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Schools don’t need ICT? Pull the other one.

This weekend I was directed towards an article entitled “Why schools don’t need ICT“, by Ian Yorston, the Head of Digital Strategy at Radley College. The earnest Twitterer who led me to the article enthusiastically commented “so true!” I was intrigued.

My intrigue didn’t last long. As I read the article, it seemed so packed with fallacies that at any moment I expected the author to leap out from behind a curtain, fell every one of his prior arguments with a single, bold, stroke and declare “Hah! Do you see? That’s what the naysayers would have you believe, and it’s all rubbish!”

Sadly, that moment never came. I’m left with only two possibilities: either the entire article is a clever devil’s advocate piece, or Yorston may be the worst Head of Digital Strategy I’ve ever heard of.

If you haven’t read the article yet, please go and read it now. Then come back when you’re as angry as I was when I wrote what follows.

Update: Ian Yorston responded in the comments section, explaining the sorely-missing context for his article; a problem not of his own doing. Things certainly made a lot more sense after hearing from him.

Read More…


The BBC reported this morning on the flagrant salary inflation that is occurring in schools.

Beware: what you are about to read may shock you.

Governors are reported to be offering five figure salaries to head teachers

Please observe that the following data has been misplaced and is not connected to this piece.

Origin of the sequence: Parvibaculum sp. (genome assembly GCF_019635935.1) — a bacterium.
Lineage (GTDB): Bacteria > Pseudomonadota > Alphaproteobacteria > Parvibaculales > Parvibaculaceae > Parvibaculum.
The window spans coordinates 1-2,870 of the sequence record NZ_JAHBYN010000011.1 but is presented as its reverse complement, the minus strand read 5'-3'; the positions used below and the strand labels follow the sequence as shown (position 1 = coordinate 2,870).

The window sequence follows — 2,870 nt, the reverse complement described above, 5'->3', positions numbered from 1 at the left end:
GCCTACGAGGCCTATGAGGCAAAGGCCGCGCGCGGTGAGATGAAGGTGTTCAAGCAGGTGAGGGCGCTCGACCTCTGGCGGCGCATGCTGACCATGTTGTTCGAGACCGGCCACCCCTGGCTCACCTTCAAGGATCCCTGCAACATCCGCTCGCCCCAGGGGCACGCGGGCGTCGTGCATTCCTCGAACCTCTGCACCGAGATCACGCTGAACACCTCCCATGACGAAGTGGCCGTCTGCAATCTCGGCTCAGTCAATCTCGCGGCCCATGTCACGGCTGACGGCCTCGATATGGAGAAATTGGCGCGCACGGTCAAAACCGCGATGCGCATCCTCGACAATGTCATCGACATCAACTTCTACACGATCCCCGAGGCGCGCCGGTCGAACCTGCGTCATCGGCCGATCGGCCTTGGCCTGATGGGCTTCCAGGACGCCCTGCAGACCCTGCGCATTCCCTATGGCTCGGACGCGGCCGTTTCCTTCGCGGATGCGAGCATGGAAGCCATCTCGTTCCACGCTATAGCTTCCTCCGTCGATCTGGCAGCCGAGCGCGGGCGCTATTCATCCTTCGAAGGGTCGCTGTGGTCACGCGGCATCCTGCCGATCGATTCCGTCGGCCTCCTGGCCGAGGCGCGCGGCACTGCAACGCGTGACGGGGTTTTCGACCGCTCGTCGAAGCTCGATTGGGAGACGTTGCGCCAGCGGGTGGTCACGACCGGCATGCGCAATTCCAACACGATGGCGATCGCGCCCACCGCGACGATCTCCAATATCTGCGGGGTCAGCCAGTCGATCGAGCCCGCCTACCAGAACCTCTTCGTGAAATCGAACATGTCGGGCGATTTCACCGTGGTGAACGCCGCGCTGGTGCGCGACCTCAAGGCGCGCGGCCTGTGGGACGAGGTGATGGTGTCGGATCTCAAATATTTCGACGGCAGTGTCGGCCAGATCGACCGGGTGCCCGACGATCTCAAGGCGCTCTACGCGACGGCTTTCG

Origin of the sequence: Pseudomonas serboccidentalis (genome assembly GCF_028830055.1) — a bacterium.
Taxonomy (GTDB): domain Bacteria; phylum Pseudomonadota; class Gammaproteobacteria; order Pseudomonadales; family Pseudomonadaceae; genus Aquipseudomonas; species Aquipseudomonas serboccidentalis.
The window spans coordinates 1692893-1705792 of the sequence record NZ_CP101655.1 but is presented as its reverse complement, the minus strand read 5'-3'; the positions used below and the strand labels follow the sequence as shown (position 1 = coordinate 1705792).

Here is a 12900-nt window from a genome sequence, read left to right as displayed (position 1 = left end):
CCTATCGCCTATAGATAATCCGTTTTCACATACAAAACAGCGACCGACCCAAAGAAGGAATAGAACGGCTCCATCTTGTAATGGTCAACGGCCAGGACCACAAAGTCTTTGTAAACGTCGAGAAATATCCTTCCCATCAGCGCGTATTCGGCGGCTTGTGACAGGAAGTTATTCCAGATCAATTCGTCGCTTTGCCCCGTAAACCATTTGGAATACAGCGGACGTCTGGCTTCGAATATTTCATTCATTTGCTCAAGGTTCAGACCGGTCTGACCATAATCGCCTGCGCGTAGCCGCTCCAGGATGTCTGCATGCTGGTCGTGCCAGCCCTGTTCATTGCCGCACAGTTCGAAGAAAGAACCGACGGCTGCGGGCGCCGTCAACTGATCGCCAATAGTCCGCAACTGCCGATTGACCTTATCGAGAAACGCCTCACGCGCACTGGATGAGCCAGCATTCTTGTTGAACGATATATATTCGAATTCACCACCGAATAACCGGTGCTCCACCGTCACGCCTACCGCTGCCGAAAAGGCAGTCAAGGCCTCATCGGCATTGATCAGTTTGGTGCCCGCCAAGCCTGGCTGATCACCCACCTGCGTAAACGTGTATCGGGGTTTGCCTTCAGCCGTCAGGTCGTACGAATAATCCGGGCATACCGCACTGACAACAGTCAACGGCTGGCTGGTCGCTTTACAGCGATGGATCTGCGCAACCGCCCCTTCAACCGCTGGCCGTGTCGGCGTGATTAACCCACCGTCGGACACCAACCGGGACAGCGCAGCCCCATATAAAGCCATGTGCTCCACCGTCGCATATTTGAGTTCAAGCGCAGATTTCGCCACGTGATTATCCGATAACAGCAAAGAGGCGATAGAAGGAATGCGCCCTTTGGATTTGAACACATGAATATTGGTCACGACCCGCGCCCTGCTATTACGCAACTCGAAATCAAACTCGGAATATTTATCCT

Bad Marketing

Yesterday, BBC News were giving some prominence to an alarmist story with the headline “School computers fail to filter“, all about how schools are failing to protect children from the rampant dangers of using the Internet. The story was questionably sourced, poorly researched, and anonymously written – so generally on a par with much of BBC News’ usual output. This created some annoyance in the educational IT community.

The article was clearly not only prompted by, but entirely based on, a press release from a company trying to sell web filtering and endpoint protection software. There’s much to dislike about their approach, but I’d like to focus on a hint for the marketing team at said company.

If you want to sell technology to a school, criticising the work of the school’s IT support team in the national media is not a good start. These people tend to have some say in the decision-making process. Annoying them with trite headlines is a sure-fire way to get them to back a competitor’s product instead.

I recall dealing with a sales call from one of these sorts of companies before; the sort of company that believes that their software can monitor and catch any and every unwanted act on a computer that a child might deign to perform. Here, for your pleasure, is a true and unembellished excerpt from the conversation:

“Do you currently use any systems to stop students accessing prohibited sites online?”

“Yes, we use ISA Server to do some web filtering.”

“OK, and do you use anything to monitor computer usage and detect when students work around the filtering?”